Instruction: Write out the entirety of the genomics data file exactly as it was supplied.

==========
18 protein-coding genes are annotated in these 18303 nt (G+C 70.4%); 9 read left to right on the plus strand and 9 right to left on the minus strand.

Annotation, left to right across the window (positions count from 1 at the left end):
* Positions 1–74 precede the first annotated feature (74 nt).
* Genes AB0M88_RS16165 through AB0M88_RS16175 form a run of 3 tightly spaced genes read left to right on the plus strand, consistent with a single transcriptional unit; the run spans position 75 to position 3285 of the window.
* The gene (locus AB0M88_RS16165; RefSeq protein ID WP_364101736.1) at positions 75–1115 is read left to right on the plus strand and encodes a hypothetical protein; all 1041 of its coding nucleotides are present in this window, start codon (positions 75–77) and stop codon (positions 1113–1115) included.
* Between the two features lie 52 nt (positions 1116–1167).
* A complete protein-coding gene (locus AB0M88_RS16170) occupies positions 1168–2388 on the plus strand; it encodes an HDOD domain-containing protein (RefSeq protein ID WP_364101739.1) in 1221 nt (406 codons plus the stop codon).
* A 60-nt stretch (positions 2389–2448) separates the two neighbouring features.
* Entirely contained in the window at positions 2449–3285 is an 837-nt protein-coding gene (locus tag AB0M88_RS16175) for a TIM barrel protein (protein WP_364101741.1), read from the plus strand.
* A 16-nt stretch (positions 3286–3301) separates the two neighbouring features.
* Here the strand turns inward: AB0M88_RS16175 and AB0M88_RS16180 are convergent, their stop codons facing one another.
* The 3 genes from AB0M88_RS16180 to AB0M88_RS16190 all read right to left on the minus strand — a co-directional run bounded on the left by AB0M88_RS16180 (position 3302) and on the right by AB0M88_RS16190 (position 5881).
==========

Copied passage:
18 protein-coding genes are annotated in these 18303 nt (G+C 70.4%); 9 read left to right on the plus strand and 9 right to left on the minus strand.

Annotation, left to right across the window (positions count from 1 at the left end):
* Positions 1–74 precede the first annotated feature (74 nt).
* Genes AB0M88_RS16165 through AB0M88_RS16175 form a run of 3 tightly spaced genes read left to right on the plus strand, consistent with a single transcriptional unit; the run spans position 75 to position 3285 of the window.
* The gene (locus AB0M88_RS16165; RefSeq protein ID WP_364101736.1) at positions 75–1115 is read left to right on the plus strand and encodes a hypothetical protein; all 1041 of its coding nucleotides are present in this window, start codon (positions 75–77) and stop codon (positions 1113–1115) included.
* Between the two features lie 52 nt (positions 1116–1167).
* A complete protein-coding gene (locus AB0M88_RS16170) occupies positions 1168–2388 on the plus strand; it encodes an HDOD domain-containing protein (RefSeq protein ID WP_364101739.1) in 1221 nt (406 codons plus the stop codon).
* A 60-nt stretch (positions 2389–2448) separates the two neighbouring features.
* Entirely contained in the window at positions 2449–3285 is an 837-nt protein-coding gene (locus tag AB0M88_RS16175) for a TIM barrel protein (protein WP_364101741.1), read from the plus strand.
* A 16-nt stretch (positions 3286–3301) separates the two neighbouring features.
* Here the strand turns inward: AB0M88_RS16175 and AB0M88_RS16180 are convergent, their stop codons facing one another.
* The 3 genes from AB0M88_RS16180 to AB0M88_RS16190 all read right to left on the minus strand — a co-directional run bounded on the left by AB0M88_RS16180 (position 3302) and on the right by AB0M88_RS16190 (position 5881).